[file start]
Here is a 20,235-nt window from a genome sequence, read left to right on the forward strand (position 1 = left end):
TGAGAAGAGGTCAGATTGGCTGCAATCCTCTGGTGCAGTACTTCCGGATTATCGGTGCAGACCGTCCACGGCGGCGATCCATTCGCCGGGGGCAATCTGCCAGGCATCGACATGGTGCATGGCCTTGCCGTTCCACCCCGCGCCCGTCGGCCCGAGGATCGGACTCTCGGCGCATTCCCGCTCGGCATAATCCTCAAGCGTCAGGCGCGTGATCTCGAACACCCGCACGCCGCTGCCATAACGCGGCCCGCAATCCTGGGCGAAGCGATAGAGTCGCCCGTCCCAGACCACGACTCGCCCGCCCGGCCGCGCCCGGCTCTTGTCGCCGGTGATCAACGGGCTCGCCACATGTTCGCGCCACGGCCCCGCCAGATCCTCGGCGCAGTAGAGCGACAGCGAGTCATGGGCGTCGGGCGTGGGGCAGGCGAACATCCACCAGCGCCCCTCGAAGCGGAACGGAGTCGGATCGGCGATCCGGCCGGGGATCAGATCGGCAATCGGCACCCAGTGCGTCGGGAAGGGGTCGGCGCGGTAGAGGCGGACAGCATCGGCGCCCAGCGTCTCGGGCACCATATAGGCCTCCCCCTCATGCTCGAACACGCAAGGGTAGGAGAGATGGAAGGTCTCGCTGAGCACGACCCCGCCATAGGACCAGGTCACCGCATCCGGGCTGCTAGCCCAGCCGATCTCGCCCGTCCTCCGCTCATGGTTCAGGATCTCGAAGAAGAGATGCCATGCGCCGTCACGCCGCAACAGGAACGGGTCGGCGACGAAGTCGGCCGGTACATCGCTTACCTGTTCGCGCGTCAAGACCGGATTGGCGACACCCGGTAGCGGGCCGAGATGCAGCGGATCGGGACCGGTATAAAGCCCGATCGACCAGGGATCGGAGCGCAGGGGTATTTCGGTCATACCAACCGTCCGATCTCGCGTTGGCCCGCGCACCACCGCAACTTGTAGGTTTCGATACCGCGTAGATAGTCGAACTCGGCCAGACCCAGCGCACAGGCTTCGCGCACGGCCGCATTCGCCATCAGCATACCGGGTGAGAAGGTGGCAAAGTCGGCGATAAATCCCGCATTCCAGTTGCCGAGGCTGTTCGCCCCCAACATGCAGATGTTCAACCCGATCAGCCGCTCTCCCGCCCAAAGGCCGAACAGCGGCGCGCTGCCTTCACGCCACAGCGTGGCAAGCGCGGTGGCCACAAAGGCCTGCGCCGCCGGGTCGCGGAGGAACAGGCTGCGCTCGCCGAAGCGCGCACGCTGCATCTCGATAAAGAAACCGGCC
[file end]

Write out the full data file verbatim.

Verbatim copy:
Here is a 20,235-nt window from a genome sequence, read left to right on the forward strand (position 1 = left end):
TGAGAAGAGGTCAGATTGGCTGCAATCCTCTGGTGCAGTACTTCCGGATTATCGGTGCAGACCGTCCACGGCGGCGATCCATTCGCCGGGGGCAATCTGCCAGGCATCGACATGGTGCATGGCCTTGCCGTTCCACCCCGCGCCCGTCGGCCCGAGGATCGGACTCTCGGCGCATTCCCGCTCGGCATAATCCTCAAGCGTCAGGCGCGTGATCTCGAACACCCGCACGCCGCTGCCATAACGCGGCCCGCAATCCTGGGCGAAGCGATAGAGTCGCCCGTCCCAGACCACGACTCGCCCGCCCGGCCGCGCCCGGCTCTTGTCGCCGGTGATCAACGGGCTCGCCACATGTTCGCGCCACGGCCCCGCCAGATCCTCGGCGCAGTAGAGCGACAGCGAGTCATGGGCGTCGGGCGTGGGGCAGGCGAACATCCACCAGCGCCCCTCGAAGCGGAACGGAGTCGGATCGGCGATCCGGCCGGGGATCAGATCGGCAATCGGCACCCAGTGCGTCGGGAAGGGGTCGGCGCGGTAGAGGCGGACAGCATCGGCGCCCAGCGTCTCGGGCACCATATAGGCCTCCCCCTCATGCTCGAACACGCAAGGGTAGGAGAGATGGAAGGTCTCGCTGAGCACGACCCCGCCATAGGACCAGGTCACCGCATCCGGGCTGCTAGCCCAGCCGATCTCGCCCGTCCTCCGCTCATGGTTCAGGATCTCGAAGAAGAGATGCCATGCGCCGTCACGCCGCAACAGGAACGGGTCGGCGACGAAGTCGGCCGGTACATCGCTTACCTGTTCGCGCGTCAAGACCGGATTGGCGACACCCGGTAGCGGGCCGAGATGCAGCGGATCGGGACCGGTATAAAGCCCGATCGACCAGGGATCGGAGCGCAGGGGTATTTCGGTCATACCAACCGTCCGATCTCGCGTTGGCCCGCGCACCACCGCAACTTGTAGGTTTCGATACCGCGTAGATAGTCGAACTCGGCCAGACCCAGCGCACAGGCTTCGCGCACGGCCGCATTCGCCATCAGCATACCGGGTGAGAAGGTGGCAAAGTCGGCGATAAATCCCGCATTCCAGTTGCCGAGGCTGTTCGCCCCCAACATGCAGATGTTCAACCCGATCAGCCGCTCTCCCGCCCAAAGGCCGAACAGCGGCGCGCTGCCTTCACGCCACAGCGTGGCAAGCGCGGTGGCCACAAAGGCCTGCGCCGCCGGGTCGCGGAGGAACAGGCTGCGCTCGCCGAAGCGCGCACGCTGCATCTCGATAAAGAAACCGGCC